2. Hearing: 11.01.16 at 12:30pm; Room E118; time estimate 30 minutes.
3. Parties do email Master Roberts in Word format the draft Orders by 7.01.16. ”

16. In error this endorsed Notice was never served on the Defendants or their solicitors until the afternoon of 14 April 2016, the day before the hearing of this appeal. Ms Prager, who appeared below but who was herself unaware of it until very recently, submits that the Claimant’s solicitors failed to appreciate its significance. It is apparent that at the hearing before Master Roberts on 11 January neither of the advocates attending was aware that this earlier order had been made.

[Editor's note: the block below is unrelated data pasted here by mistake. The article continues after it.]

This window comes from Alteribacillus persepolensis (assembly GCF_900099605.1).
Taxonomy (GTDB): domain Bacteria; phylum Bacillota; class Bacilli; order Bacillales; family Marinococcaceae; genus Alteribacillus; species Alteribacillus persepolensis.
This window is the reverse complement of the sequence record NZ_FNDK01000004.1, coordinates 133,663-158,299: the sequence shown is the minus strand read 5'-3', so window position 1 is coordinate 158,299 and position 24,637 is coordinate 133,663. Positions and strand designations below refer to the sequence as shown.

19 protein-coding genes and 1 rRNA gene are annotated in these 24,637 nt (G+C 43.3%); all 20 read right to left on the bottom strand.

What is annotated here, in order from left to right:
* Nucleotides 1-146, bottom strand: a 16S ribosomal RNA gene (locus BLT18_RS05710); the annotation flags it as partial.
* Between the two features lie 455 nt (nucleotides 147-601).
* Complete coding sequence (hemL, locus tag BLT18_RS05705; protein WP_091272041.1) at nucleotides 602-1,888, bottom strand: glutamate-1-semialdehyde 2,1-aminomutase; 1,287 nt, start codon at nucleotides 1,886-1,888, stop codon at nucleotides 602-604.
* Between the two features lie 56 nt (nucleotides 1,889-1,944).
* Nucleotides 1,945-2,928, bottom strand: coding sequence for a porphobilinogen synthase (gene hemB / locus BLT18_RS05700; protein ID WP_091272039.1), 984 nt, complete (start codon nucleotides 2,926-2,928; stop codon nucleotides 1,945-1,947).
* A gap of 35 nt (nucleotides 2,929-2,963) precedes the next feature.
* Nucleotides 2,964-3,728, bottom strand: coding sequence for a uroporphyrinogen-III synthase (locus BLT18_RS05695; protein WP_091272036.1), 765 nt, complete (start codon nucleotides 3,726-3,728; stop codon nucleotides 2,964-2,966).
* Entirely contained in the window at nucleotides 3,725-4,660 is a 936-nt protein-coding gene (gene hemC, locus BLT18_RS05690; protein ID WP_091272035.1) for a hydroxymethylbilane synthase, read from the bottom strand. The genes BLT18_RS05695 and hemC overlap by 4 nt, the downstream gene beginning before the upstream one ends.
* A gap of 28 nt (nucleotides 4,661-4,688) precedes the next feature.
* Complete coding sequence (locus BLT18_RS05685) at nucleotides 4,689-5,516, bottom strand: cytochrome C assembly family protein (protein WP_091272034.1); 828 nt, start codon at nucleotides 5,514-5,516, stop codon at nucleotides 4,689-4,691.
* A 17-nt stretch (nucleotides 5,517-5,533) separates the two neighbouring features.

17. It appears that on 17 November the Master had requested that the Polish Defendants were all notified of the Claimant’s application and of the listed hearing. The Claimant’s solicitors therefore wrote to the Second, Third and Fourth Defendants on 20 November, enclosing by way of “informal service” the claim form, particulars of claim, schedule of loss, medical report and notice of funding, which had all been translated into Polish. The Defendants were notified of the date, time and place for the hearing of the application to extend time, and they were asked to send any draft order to Master Roberts by 7 January if they wished to contest the application. They were also told that service would be effected upon them at the addresses to which the letters had been sent if they failed to respond to an earlier letter of 10 August 2015 requesting nomination of solicitors within the United Kingdom to accept service. Ms Wolfe did not refer to that letter in her witness statement and no reference was made to it at the hearing.